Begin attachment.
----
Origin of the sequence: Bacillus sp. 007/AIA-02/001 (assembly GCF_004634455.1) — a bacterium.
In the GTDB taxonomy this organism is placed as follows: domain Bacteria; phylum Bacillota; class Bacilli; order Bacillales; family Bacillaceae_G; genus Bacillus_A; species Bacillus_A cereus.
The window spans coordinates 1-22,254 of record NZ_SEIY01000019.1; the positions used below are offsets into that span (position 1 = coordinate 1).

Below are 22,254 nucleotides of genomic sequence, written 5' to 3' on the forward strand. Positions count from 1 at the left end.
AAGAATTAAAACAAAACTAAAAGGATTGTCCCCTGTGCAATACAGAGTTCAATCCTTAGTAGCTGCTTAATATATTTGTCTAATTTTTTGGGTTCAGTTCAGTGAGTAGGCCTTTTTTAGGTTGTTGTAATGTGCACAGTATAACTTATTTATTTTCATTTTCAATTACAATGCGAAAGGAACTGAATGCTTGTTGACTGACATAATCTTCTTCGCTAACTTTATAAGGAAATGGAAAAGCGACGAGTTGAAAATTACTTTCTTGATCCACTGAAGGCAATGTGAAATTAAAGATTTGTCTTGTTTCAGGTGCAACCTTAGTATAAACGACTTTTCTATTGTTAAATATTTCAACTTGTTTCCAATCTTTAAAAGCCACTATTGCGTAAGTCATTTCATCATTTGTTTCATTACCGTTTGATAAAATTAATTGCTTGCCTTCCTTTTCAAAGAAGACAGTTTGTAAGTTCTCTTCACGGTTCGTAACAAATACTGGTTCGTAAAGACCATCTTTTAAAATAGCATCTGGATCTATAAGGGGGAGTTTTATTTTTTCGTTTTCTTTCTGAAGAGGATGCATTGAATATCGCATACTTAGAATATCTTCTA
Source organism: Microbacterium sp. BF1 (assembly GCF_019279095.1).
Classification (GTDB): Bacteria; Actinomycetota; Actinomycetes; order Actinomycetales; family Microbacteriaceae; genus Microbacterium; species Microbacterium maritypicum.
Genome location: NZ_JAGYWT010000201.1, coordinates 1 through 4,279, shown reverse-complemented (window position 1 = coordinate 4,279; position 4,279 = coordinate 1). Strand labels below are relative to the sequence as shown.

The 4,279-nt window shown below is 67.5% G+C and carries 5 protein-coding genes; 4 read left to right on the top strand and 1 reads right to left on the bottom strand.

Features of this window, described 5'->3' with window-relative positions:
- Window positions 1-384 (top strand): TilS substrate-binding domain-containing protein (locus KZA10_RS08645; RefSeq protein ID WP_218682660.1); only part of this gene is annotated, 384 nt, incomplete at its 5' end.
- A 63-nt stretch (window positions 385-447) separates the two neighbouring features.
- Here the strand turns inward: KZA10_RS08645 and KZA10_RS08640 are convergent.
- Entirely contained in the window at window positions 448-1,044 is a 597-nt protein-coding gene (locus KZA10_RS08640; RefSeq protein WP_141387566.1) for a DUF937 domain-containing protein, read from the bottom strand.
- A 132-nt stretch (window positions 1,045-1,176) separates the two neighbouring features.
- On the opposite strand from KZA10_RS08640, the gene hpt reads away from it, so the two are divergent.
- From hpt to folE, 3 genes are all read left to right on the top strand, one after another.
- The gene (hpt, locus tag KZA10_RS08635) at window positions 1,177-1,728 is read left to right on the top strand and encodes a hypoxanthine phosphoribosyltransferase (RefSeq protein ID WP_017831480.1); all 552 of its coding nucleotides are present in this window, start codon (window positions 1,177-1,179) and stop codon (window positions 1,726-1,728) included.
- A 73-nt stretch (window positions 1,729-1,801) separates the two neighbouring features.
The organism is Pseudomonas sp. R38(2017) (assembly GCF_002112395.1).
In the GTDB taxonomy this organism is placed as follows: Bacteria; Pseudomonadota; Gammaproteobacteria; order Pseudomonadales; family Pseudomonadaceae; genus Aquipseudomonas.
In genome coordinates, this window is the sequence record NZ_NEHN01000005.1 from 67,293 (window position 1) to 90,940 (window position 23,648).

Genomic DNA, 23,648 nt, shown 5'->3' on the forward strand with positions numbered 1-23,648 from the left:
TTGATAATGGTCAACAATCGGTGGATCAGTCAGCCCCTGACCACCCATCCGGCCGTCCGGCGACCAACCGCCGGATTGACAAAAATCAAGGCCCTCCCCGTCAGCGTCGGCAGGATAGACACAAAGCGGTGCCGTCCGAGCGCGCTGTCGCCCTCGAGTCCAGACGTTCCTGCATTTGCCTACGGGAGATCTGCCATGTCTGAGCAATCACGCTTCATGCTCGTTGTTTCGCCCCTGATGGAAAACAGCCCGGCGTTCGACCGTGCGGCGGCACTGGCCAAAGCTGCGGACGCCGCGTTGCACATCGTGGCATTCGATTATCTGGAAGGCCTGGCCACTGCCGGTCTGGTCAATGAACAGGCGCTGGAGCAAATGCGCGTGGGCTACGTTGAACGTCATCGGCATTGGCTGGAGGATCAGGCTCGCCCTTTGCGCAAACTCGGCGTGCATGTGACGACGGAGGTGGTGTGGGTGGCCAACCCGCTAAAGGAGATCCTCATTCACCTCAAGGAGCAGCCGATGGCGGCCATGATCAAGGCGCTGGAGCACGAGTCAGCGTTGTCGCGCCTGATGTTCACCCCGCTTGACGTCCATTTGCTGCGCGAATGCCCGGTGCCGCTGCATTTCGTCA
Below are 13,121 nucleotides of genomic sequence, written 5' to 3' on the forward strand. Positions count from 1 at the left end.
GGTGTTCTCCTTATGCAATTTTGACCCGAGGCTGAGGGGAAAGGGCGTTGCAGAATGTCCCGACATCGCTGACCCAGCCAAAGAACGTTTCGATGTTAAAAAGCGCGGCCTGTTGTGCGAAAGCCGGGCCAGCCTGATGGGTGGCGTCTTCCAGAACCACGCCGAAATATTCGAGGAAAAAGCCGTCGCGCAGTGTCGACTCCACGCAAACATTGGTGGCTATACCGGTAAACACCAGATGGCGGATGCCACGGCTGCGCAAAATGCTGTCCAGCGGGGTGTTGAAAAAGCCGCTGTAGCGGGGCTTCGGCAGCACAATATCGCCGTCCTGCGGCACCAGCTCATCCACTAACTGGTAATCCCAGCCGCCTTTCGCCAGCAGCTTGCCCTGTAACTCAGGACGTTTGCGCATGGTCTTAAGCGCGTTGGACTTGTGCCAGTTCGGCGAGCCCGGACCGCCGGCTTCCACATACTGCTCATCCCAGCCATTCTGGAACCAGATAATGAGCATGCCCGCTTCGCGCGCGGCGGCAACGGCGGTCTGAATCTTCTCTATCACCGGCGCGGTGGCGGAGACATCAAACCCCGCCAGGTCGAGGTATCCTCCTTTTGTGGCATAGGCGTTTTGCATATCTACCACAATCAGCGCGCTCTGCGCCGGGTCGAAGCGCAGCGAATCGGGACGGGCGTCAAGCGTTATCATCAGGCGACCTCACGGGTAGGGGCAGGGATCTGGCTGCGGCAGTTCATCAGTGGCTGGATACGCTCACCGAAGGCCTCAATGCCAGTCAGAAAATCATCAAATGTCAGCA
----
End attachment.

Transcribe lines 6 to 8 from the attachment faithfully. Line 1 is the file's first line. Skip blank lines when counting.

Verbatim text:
Source organism: Microbacterium sp. BF1 (assembly GCF_019279095.1).
Classification (GTDB): Bacteria; Actinomycetota; Actinomycetes; order Actinomycetales; family Microbacteriaceae; genus Microbacterium; species Microbacterium maritypicum.
Genome location: NZ_JAGYWT010000201.1, coordinates 1 through 4,279, shown reverse-complemented (window position 1 = coordinate 4,279; position 4,279 = coordinate 1). Strand labels below are relative to the sequence as shown.